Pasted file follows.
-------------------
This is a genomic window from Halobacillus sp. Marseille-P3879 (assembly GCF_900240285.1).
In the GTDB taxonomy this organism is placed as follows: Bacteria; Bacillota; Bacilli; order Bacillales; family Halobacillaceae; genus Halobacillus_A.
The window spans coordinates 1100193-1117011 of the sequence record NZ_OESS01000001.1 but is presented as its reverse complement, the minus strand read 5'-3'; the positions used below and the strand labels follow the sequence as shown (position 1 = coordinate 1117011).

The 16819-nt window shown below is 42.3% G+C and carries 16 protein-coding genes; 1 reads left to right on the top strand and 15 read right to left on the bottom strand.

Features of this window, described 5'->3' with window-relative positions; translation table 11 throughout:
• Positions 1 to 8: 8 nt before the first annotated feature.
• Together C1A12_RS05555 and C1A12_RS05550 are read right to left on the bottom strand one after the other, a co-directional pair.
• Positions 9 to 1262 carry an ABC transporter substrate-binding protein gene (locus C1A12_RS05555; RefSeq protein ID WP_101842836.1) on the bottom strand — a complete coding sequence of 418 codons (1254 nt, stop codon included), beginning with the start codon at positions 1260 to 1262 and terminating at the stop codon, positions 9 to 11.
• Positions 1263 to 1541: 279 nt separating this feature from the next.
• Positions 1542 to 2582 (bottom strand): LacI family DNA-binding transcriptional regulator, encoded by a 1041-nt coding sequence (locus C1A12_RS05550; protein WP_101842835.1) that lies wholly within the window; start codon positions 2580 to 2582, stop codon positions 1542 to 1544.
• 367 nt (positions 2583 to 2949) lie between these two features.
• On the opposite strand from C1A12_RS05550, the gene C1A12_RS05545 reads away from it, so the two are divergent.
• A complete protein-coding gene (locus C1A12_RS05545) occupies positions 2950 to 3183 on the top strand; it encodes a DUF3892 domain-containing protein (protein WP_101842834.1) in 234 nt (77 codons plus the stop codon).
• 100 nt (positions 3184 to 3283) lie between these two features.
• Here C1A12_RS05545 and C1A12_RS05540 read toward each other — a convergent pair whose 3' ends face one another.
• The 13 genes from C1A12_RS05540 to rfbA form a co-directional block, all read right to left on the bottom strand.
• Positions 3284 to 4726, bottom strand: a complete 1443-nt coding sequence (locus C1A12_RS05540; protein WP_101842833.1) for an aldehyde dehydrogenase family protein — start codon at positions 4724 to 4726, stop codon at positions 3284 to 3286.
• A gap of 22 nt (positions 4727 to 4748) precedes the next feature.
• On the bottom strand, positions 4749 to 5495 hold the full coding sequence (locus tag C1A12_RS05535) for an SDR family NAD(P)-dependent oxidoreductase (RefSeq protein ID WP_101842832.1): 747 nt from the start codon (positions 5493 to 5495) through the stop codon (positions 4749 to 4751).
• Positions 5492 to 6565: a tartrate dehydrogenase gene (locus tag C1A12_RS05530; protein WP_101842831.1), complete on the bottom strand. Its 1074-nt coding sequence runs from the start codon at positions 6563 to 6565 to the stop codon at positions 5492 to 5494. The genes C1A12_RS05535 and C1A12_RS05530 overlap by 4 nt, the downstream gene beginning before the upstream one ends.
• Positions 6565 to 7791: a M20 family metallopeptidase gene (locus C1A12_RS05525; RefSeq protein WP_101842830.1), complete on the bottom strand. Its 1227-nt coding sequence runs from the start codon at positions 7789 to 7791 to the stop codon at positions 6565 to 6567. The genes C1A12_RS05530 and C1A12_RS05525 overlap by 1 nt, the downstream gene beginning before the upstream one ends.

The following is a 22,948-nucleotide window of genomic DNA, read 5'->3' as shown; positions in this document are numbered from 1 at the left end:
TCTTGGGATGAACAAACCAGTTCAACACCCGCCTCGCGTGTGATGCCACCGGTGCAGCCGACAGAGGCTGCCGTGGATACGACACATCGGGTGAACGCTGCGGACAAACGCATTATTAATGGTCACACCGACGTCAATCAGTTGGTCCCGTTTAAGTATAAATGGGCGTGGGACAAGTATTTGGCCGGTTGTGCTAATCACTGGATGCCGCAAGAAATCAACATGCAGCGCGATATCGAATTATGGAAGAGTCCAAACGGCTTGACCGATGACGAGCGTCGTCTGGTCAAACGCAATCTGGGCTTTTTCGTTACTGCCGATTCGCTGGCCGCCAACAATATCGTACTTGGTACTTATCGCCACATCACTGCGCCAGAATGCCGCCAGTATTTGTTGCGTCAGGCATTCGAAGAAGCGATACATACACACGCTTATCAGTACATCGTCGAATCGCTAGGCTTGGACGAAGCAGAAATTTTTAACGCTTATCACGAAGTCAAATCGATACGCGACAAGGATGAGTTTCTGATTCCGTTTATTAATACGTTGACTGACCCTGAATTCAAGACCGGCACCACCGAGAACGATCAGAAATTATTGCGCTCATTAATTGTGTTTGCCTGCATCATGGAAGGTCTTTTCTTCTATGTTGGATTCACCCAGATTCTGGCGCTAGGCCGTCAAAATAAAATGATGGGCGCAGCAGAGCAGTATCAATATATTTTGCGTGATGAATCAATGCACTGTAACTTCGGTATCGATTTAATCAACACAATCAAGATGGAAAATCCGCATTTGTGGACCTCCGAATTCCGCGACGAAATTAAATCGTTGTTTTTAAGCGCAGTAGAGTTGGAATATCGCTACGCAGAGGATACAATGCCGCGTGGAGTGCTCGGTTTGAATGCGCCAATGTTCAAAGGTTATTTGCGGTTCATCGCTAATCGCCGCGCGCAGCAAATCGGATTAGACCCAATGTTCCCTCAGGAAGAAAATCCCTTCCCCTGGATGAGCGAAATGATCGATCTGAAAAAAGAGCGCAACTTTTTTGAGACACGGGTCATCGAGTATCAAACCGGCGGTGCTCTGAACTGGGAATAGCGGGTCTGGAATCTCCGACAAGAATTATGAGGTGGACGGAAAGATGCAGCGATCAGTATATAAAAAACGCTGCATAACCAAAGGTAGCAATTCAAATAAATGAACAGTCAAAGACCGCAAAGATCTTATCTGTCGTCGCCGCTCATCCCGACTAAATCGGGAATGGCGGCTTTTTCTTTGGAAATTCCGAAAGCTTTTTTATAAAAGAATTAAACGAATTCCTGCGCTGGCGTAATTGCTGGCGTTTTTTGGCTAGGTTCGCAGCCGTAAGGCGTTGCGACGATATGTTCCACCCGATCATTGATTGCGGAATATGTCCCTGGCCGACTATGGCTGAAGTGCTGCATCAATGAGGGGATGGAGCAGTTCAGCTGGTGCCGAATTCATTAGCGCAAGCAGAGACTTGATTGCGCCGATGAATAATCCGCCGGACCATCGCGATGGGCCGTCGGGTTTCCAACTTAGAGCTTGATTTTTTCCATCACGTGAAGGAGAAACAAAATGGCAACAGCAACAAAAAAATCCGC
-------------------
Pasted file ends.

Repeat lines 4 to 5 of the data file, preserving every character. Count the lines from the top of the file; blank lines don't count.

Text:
The 16819-nt window shown below is 42.3% G+C and carries 16 protein-coding genes; 1 reads left to right on the top strand and 15 read right to left on the bottom strand.

Features of this window, described 5'->3' with window-relative positions; translation table 11 throughout: